Optical Tolerance Analysis for the STEAMR Instrument
Paper in proceedings, 2013
The optics of the STEAMR instrument is a complex system involving off-axis mirrors designed to achieve precise imaging of the 14 receiver channel beams from the far field to the corresponding feed horns. An initial optical design was generated by Swedish Space Corporation, which laid the framework for the subsequent IAP design that further developed the optical system to meet the mission performance requirements. Omnisys Instruments is now the prime contractor for the complete STEAMR instrument.
Although simulations of the optics presently show good results, little is known about the sensitivity to mechanical errors, i.e. surface deviations and misalignments of the reflectors. This work encompasses a tolerance analysis for the complete optics chain consisting of a 28 reflector focal plane array (FPA) and 6 reflector relay optics. With six degrees of freedom for each reflector, the scale of the required mechanical tolerancing analysis is significant. The goal of this work is therefore to identify critical locations within the optics architecture that have the largest influence on performance.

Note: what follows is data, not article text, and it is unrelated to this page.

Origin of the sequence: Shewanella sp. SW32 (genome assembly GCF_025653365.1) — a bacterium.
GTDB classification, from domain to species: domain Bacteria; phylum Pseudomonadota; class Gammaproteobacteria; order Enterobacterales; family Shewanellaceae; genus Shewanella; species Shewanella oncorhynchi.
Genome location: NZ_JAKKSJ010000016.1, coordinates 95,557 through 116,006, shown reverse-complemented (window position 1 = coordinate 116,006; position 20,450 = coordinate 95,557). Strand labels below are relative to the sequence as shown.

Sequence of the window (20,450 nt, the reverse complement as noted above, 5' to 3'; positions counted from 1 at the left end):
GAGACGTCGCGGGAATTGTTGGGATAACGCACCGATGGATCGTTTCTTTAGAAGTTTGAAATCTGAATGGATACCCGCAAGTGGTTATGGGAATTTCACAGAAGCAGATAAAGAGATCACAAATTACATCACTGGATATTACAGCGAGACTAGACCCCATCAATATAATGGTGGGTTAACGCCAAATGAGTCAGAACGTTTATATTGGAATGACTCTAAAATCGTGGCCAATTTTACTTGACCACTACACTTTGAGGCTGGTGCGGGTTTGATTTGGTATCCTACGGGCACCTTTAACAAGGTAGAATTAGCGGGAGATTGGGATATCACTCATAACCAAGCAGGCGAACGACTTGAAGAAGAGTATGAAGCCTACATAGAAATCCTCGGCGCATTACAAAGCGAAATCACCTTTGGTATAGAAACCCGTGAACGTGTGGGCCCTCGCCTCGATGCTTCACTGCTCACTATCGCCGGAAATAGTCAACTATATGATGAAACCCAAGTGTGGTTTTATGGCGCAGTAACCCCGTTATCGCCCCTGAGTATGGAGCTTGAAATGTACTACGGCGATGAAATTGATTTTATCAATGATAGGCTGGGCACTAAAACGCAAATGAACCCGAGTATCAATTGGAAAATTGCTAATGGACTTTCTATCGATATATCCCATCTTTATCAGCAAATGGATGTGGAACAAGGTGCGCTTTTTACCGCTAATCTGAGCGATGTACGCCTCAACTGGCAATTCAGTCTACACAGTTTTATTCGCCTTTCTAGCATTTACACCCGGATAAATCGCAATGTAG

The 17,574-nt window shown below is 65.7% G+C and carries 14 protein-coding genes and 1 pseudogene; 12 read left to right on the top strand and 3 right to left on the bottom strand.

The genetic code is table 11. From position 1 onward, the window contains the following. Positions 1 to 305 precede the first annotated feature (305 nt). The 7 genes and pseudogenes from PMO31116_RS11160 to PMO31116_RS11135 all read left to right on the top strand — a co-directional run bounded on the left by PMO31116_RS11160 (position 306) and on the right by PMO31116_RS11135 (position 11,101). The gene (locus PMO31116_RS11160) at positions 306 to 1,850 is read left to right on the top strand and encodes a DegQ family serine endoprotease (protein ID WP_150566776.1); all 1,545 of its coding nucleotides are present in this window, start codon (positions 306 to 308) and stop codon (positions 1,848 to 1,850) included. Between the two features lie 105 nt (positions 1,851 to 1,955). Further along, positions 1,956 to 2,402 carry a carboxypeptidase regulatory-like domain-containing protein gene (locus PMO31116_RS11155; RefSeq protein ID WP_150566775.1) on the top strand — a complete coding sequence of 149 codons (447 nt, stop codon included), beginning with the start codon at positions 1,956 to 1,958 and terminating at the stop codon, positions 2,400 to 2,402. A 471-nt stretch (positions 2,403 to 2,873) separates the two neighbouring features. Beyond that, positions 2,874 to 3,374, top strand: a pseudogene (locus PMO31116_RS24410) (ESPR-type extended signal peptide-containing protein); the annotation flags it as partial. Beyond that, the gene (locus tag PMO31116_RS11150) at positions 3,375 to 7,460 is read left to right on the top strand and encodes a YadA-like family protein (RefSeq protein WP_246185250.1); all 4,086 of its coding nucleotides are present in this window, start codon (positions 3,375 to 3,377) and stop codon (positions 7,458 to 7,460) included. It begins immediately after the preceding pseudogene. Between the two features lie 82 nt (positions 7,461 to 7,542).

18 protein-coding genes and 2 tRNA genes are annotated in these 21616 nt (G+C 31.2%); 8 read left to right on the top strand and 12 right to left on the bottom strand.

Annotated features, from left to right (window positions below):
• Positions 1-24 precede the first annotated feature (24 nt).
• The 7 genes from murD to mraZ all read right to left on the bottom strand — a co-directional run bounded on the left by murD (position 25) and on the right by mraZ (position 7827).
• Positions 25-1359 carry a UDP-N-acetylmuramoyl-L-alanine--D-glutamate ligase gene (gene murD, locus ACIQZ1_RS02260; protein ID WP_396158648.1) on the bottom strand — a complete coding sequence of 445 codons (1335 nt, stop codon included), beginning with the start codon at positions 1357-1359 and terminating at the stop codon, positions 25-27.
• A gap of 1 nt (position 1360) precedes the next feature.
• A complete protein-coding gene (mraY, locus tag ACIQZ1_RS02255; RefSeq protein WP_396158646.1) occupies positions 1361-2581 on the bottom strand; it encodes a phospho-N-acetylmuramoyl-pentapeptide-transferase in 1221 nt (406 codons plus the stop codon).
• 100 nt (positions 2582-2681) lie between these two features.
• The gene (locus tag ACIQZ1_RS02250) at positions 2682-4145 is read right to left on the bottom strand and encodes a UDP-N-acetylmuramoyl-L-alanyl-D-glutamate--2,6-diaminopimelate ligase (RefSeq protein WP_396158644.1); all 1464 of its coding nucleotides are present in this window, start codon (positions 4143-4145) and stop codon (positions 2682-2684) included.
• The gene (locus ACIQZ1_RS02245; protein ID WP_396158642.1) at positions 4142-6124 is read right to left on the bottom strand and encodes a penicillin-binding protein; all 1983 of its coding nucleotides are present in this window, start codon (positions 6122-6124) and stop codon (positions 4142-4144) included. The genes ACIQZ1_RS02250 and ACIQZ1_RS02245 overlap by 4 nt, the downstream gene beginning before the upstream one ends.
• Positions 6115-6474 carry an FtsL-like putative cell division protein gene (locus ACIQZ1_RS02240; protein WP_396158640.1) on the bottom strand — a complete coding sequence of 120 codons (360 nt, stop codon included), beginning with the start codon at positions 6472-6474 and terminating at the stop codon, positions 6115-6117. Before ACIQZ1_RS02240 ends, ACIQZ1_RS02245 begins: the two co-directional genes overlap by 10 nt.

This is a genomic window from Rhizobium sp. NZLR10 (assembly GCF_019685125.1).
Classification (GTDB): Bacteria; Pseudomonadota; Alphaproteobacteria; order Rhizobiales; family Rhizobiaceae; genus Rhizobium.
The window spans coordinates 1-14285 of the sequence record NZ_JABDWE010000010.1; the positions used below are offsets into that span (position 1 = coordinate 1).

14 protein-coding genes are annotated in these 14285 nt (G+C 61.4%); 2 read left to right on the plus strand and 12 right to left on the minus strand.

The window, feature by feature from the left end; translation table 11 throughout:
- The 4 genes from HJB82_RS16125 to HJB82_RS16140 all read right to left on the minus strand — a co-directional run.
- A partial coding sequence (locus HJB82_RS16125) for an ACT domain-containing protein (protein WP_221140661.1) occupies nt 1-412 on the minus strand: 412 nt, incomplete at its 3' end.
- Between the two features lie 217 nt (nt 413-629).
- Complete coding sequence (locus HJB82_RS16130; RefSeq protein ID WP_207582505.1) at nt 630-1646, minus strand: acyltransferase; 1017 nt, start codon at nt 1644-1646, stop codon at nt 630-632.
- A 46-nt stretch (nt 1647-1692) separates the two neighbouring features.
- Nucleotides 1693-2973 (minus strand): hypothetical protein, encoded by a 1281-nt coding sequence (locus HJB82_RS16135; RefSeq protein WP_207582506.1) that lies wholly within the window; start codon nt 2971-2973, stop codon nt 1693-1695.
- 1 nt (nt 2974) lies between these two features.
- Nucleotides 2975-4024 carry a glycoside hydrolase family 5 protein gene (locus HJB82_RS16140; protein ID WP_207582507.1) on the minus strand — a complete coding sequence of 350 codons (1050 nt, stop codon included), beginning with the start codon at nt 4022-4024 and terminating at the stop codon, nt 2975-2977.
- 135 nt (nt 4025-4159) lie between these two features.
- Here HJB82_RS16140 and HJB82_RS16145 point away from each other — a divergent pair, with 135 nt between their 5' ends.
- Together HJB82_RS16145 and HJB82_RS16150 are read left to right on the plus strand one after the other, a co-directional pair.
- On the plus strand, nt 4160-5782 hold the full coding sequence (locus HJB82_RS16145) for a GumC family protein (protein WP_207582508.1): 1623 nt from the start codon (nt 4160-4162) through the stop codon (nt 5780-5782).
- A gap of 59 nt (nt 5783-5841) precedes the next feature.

Being a multi-beam instrument, the optics requirements for STEAMR can be divided into two parts: pointing and beam quality. Pointing errors were analysed using the commercial software package ZEMAX, which offers built-in routines for performing Monte-Carlo simulations specifically for tolerancing problems. Beam quality, i.e. sidelobe levels, beam efficiency and polarization plane, were analysed using physical optics routines in GRASP. Simulations in both programs have been carried out using single element perturbation and Monte-Carlo simulations on the complete optics chain.
In the first iteration of the analysis, all reflector surfaces were assumed to be perfect. In later analyses, surface errors were also added. Special attention was given to the 1.6 m x 0.8 m carbon fiber main reflector, which is the most sensitive in terms of errors in shape.
By running the optical analysis in parallel and in close cooperation with the mechanical design, it has been possible to assume realistic errors for the different parts of the optics. Measurements of the feed horns done by IAP show excellent agreement with simulations, where sidelobe levels around -40 dB was predicted. Therefore, the beams of all feeds have been modelled as perfect Gaussians.